Taika Waititi Put All Of His Thor Ideas Into Ragnarok Because He Didn't Think Marvel Would Ask For A Sequel

When "Thor: Ragnorak" came out in 2017, it was a massive breath of fresh air for the star character. The lightning god's first two solo movies in the Marvel Cinematic Universe were widely agreed to be some of its weakest, most forgettable entries, so it was a nice surprise for his third film to turn out to be fun, exciting, and genuinely well-done. It was so good that nobody was surprised when writer and director Taikia Waititi was hired back to make Thor's fourth solo film, "Thor: Love and Thunder.

When asked in an interview with Indie Wire how his experience changed between movies, Waititi answered that making his second Thor was actually harder than the first. "I put everything into 'Ragnarok,' thinking that Marvel only makes three films per superhero so there wouldn't be another one," he explained. To Waititi's surprise, Marvel picked up on how beloved the movie was and immediately asked him to make another one. "I had to come up with all these new ideas to try and make something as good if not better than the last one."

The fact that Waititi put all his ideas into "Ragnorak" makes sense considering, well, how much better it is than "Love and Thunder." Not only were the jokes sharper the whole way through, but Thor himself had a character arc that felt fresh and compelling. "Ragnorak" was all about taking away the stuff Thor took for granted — stuff like his hammer, or his eye — and seeing if he could still be a hero without them. As silly as the MCU movie was, the stakes felt real and it still had an interesting journey for Thor to go on.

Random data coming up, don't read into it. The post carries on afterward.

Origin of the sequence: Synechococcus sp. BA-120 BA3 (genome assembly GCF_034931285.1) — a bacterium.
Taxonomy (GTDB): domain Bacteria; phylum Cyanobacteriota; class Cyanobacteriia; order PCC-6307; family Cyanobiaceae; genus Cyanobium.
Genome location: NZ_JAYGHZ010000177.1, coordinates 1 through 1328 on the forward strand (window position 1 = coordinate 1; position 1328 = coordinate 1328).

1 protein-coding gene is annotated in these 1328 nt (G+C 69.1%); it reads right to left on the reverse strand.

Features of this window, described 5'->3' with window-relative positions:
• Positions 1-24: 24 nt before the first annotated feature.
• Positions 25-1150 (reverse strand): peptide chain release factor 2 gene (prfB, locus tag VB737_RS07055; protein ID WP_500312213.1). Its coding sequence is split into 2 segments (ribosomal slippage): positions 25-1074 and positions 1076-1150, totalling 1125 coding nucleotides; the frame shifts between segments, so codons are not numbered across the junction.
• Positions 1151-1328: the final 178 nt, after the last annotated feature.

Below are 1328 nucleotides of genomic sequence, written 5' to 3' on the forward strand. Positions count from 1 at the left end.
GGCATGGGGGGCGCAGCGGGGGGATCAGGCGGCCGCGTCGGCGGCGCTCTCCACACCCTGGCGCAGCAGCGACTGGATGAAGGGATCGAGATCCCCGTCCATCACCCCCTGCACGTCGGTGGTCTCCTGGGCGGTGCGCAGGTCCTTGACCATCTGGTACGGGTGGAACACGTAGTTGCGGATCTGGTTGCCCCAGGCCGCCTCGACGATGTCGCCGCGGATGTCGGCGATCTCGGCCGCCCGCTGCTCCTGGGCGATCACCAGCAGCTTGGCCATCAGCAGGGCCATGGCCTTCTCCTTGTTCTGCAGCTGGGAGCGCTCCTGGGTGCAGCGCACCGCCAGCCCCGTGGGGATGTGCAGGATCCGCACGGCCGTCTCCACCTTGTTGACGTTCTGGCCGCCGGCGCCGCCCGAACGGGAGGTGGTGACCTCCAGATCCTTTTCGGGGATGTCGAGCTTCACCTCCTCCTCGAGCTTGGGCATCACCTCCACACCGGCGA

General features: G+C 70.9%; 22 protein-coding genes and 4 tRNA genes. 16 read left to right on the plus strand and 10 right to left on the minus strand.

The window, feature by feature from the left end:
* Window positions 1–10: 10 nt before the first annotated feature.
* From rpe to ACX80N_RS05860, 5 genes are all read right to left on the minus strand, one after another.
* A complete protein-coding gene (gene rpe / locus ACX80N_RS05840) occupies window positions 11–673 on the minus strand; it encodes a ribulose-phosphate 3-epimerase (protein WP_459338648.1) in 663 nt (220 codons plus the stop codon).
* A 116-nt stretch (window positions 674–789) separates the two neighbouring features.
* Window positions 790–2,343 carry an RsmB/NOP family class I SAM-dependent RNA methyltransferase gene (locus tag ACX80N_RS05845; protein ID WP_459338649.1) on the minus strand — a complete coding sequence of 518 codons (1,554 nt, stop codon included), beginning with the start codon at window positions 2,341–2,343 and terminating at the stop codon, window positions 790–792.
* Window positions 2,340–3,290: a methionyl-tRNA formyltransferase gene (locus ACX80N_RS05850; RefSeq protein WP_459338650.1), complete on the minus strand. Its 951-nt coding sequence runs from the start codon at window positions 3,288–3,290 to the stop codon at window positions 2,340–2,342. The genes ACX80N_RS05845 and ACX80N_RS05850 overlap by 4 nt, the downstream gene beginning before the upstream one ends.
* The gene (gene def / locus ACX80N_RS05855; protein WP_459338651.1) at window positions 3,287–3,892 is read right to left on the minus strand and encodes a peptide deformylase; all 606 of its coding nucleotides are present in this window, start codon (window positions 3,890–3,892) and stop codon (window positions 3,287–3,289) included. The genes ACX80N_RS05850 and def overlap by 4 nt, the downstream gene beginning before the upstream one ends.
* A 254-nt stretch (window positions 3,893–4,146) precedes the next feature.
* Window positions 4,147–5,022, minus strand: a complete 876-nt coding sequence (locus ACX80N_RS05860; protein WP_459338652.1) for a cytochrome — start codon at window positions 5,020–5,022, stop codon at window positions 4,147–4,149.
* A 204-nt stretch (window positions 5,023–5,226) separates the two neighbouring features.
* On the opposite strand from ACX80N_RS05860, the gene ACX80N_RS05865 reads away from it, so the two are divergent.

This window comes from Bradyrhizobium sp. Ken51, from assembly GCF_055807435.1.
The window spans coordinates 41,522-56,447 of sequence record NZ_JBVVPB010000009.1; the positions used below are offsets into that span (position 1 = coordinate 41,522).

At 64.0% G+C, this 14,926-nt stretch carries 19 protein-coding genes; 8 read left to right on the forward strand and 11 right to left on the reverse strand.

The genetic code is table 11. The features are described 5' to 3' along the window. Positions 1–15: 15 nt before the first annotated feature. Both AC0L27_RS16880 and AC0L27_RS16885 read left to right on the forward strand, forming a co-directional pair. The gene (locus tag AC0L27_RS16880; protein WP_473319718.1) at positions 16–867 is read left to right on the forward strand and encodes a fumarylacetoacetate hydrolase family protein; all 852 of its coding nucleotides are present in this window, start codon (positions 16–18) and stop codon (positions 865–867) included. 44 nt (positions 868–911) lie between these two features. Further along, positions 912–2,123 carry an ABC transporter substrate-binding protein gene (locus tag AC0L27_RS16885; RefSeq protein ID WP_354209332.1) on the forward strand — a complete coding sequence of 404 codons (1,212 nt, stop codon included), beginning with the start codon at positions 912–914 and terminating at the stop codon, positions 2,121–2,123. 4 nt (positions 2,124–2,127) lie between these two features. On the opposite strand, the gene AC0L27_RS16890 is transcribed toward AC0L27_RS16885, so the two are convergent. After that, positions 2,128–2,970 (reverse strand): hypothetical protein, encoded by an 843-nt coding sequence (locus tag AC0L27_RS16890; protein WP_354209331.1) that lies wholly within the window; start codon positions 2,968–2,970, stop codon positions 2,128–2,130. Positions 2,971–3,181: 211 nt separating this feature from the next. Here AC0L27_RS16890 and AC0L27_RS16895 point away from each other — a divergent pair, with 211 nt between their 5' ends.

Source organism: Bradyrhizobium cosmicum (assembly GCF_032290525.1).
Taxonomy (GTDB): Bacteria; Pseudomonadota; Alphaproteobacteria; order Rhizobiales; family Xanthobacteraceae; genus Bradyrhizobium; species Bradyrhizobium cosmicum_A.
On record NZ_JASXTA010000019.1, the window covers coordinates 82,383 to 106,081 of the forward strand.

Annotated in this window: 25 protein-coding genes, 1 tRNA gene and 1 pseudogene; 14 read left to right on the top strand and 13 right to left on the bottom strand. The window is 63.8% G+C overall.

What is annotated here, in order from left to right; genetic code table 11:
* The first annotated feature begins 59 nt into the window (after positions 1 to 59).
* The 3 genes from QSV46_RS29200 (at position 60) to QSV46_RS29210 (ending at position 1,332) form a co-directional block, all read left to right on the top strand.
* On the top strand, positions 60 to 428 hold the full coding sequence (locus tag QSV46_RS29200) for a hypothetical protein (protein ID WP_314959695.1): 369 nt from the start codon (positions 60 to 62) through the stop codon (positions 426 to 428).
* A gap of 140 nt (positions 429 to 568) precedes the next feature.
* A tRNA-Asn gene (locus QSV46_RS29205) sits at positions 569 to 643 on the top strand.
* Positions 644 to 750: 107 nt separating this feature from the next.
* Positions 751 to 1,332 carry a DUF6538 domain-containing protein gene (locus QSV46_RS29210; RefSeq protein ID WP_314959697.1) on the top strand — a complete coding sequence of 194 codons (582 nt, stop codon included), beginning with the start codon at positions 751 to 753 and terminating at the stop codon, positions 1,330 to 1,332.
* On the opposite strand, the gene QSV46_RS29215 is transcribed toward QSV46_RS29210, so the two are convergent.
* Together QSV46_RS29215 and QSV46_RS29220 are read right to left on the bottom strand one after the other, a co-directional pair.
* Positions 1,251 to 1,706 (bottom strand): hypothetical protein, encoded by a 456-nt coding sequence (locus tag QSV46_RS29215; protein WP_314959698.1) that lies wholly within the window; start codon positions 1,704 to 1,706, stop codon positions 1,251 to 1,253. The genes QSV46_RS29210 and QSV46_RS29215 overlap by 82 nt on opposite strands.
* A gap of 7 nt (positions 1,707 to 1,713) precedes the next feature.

A disappointing follow-up

"Thor: Love and Thunder," meanwhile, felt like two hours of fluff. It had a strong villain, but it didn't do much with him. It also featured a promising storyline for Jane (Natalie Portman), and didn't do too much with her either. Thor himself felt like an aimless character; he didn't really seem to have any strong goals, and the stakes for him never felt particularly high. The conclusion, where he adopts a girl and they became a father-daughter superhero duo, feels like it comes out of nowhere. 

"Immediately we thought that we should make him go through a midlife crisis to figure out his path at this time in his life," Waititi said about the film. To an extent it seems like he succeeded: "Love and Thunder" feels like the Thor series itself is having a midlife crisis. It's an MCU movie that, more than anything, lacks a proper sense of identity or direction

We don't know if Waititi will be back to make Thor 5, if there is one, but the fact that Hemsworth has said he'd prefer the next Thor movie to have a radical shift in tone indicates that Waititi's return is unlikely. And honestly, that's probably for the best. We know from "Jojo Rabbit" and "Our Flag Means Death" that Waititi's great at projects he has a passion for, and if "Love and Thunder" is anything to go by, it seems like his passion for Thor has run out.